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2264 Windsor Road

2264 Windsor Road, Oak Bay, British Columbia, Canada

Formally Recognized: 2008/02/25

2264 Windsor Road, exterior view, 2007; District of Oak Bay, 2007
Oblique view of front facade
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Other Name(s)

Dr. John Chapman Davie House
2264 Windsor Road

Links and documents

Construction Date(s)

Listed on the Canadian Register: 2010/10/29

Statement of Significance

Description of Historic Place

2264 Windsor Road is a one-and-one-half storey shingle-clad vernacular house with a partial basement and a prominent jerkin-headed (hip-on-gable) dormer. It is located among mature plantings on a corner lot at the intersection of Windsor Road and Monterey Avenue in Oak Bay, British Columbia.

Heritage Value

The primary heritage value of this site is found in its association with influential medical health official Dr. John Chapman Davie, who commissioned the house for himself and his third wife. Davie studied in California and Europe, where he learned about the latest medical ideas on asepsis and antiseptic procedure. He was deeply involved with designing the new Provincial Royal Jubilee Hospital, ensuring that the latest medical ideas were incorporated. He became Chief Provincial Health Officer in 1892, at a time when a devastating smallpox epidemic had virtually shut down the city. Davie established isolation wards on the hospital grounds and ordered the sanitization of houses and personal effects of those who had contracted the disease. Other Davie family members have also played important roles in British Columbia: John's brother, Alexander, was Premier of British Columbia from 1887 to 1889, and his brother, Theodore, was Premier from 1892 to 1895.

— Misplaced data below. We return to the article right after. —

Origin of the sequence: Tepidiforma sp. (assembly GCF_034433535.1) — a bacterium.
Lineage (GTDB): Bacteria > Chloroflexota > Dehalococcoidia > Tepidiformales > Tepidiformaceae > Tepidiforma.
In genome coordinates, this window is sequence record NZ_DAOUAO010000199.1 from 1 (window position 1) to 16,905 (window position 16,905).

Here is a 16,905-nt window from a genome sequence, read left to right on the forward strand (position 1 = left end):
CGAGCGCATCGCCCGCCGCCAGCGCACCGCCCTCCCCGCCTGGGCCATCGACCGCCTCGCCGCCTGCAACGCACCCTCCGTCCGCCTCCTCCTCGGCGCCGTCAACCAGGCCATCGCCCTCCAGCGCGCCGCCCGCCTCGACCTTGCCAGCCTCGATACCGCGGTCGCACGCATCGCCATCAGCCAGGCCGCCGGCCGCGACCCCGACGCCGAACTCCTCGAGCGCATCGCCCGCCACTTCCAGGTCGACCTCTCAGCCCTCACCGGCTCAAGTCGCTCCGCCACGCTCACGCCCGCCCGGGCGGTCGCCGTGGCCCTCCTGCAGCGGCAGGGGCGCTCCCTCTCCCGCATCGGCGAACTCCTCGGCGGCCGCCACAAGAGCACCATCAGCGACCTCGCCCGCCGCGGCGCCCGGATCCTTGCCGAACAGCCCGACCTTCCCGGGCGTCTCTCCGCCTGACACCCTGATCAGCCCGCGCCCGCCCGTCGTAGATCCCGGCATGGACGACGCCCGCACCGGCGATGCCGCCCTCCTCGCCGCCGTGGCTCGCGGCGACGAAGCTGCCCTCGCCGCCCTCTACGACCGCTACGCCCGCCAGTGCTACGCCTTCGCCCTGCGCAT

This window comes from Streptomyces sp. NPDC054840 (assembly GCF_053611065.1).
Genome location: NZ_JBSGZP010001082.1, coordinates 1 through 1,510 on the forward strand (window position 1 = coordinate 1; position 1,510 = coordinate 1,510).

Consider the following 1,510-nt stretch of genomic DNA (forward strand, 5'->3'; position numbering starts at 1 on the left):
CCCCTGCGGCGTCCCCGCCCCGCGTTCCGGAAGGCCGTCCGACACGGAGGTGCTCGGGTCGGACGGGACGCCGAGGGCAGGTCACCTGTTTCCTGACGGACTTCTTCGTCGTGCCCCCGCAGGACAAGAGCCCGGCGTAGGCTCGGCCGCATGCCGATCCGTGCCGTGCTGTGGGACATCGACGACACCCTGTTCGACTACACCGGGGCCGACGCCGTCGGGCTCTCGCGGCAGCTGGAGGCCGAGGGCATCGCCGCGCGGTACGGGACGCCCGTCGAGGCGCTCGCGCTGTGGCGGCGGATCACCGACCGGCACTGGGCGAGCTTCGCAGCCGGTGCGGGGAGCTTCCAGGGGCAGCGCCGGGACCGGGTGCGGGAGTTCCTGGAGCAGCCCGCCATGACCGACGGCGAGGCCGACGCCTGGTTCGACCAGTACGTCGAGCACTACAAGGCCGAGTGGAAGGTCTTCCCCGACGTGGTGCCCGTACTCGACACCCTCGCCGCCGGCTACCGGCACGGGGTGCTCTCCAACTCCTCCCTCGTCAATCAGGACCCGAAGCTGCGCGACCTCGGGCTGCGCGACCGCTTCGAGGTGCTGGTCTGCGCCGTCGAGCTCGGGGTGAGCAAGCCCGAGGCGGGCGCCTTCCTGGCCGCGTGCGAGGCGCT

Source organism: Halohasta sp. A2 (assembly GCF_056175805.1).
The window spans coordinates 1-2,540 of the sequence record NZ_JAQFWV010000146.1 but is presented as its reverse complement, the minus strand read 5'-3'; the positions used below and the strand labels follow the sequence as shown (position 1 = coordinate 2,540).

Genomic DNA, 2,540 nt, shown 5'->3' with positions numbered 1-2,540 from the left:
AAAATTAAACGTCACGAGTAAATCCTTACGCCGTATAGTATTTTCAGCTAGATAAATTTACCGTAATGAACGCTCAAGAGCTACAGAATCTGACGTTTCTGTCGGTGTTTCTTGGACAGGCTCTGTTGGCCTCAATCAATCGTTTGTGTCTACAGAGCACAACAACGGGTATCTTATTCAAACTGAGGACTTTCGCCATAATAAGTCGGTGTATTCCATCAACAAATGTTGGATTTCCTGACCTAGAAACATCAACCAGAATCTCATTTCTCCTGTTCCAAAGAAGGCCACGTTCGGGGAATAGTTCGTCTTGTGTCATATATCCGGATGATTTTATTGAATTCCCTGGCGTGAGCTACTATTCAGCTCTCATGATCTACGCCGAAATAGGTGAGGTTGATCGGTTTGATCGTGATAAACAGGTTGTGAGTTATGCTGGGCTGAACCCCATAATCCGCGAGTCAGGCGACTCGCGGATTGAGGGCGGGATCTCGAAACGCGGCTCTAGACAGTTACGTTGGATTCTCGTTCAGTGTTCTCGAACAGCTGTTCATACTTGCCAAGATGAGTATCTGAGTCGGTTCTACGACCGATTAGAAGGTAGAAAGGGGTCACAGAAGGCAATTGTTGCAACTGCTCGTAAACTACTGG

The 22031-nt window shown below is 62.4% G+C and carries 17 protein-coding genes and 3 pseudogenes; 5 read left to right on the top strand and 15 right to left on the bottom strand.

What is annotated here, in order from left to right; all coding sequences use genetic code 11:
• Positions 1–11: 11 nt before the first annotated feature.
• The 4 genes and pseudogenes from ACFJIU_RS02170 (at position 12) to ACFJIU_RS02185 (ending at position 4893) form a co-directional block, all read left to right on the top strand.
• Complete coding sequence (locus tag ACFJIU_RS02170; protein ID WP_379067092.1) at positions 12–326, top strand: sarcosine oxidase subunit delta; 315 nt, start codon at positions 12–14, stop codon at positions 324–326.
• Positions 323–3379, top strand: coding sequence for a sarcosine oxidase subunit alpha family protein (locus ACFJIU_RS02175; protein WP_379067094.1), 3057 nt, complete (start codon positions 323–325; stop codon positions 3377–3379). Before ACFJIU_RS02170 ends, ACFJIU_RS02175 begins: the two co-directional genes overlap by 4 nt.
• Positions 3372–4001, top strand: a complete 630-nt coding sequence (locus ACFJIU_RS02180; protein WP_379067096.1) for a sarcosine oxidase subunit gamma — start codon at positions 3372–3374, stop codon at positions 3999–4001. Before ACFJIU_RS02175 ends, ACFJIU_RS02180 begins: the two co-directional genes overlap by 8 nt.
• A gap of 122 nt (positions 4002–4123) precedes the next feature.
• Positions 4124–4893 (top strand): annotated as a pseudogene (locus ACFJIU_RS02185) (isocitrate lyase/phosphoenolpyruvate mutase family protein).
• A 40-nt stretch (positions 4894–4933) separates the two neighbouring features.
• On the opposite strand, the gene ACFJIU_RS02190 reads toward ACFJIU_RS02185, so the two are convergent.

2264 Windsor Road is also valued as a demonstration of a phase in the evolution of Oak Bay, because it is one of the earliest homes constructed in this area during a building boom immediately before the First World War. Built circa 1910, in a vernacular style, the house would have stood in some isolation at first, although it was in a convenient location near the British Columbia Electric Railway terminus at Windsor Park.

Source: District of Oak Bay Planning Department

Character-Defining Elements

Key elements that define the heritage character of 2264 Windsor Road include its:
- picturesque setting among mature plants
- location, set back from the street on a corner lot
- form, scale, and massing; front gable roof with jerkin-headed (hip-on-gable) dormer
- wood frame construction
- style details such as shutters with trefoil-shaped pierced motif, shingle siding
- exterior architectural details such as two brick chimneys, partially enclosed porch
- double-hung sash windows, some fixed windows, some casement; irregular fenestration
- landscape elements including mature Garry oak trees



British Columbia

Recognition Authority

Local Governments (BC)

Recognition Statute

Local Government Act, s.954

Recognition Type

Community Heritage Register

Recognition Date


Historical Information

Significant Date(s)


Theme - Category and Type

Peopling the Land

Function - Category and Type


Single Dwelling


Architect / Designer




Additional Information

Location of Supporting Documentation

District of Oak Bay, Planning Department

Cross-Reference to Collection

Fed/Prov/Terr Identifier




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